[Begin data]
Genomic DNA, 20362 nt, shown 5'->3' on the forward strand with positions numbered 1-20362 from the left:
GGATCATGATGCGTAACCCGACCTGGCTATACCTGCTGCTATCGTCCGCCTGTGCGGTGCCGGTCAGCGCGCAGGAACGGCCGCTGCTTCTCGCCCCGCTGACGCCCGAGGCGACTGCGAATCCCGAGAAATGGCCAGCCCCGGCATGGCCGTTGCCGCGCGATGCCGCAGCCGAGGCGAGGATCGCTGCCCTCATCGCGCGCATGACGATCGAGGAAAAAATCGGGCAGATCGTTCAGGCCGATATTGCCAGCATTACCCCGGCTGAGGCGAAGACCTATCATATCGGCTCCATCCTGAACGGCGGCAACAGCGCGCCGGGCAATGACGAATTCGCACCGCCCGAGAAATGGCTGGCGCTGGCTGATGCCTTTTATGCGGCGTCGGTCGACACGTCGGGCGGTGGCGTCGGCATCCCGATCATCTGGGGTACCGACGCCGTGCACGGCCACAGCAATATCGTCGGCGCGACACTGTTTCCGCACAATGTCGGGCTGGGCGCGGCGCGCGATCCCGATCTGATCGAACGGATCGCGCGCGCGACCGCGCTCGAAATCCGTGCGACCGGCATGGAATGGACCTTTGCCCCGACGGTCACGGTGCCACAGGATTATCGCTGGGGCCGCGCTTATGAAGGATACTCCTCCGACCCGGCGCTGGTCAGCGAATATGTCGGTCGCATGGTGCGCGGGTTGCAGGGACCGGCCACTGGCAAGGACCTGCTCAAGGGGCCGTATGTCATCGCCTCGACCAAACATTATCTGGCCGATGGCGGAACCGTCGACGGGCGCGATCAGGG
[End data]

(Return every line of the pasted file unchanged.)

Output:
Genomic DNA, 20362 nt, shown 5'->3' on the forward strand with positions numbered 1-20362 from the left:
GGATCATGATGCGTAACCCGACCTGGCTATACCTGCTGCTATCGTCCGCCTGTGCGGTGCCGGTCAGCGCGCAGGAACGGCCGCTGCTTCTCGCCCCGCTGACGCCCGAGGCGACTGCGAATCCCGAGAAATGGCCAGCCCCGGCATGGCCGTTGCCGCGCGATGCCGCAGCCGAGGCGAGGATCGCTGCCCTCATCGCGCGCATGACGATCGAGGAAAAAATCGGGCAGATCGTTCAGGCCGATATTGCCAGCATTACCCCGGCTGAGGCGAAGACCTATCATATCGGCTCCATCCTGAACGGCGGCAACAGCGCGCCGGGCAATGACGAATTCGCACCGCCCGAGAAATGGCTGGCGCTGGCTGATGCCTTTTATGCGGCGTCGGTCGACACGTCGGGCGGTGGCGTCGGCATCCCGATCATCTGGGGTACCGACGCCGTGCACGGCCACAGCAATATCGTCGGCGCGACACTGTTTCCGCACAATGTCGGGCTGGGCGCGGCGCGCGATCCCGATCTGATCGAACGGATCGCGCGCGCGACCGCGCTCGAAATCCGTGCGACCGGCATGGAATGGACCTTTGCCCCGACGGTCACGGTGCCACAGGATTATCGCTGGGGCCGCGCTTATGAAGGATACTCCTCCGACCCGGCGCTGGTCAGCGAATATGTCGGTCGCATGGTGCGCGGGTTGCAGGGACCGGCCACTGGCAAGGACCTGCTCAAGGGGCCGTATGTCATCGCCTCGACCAAACATTATCTGGCCGATGGCGGAACCGTCGACGGGCGCGATCAGGG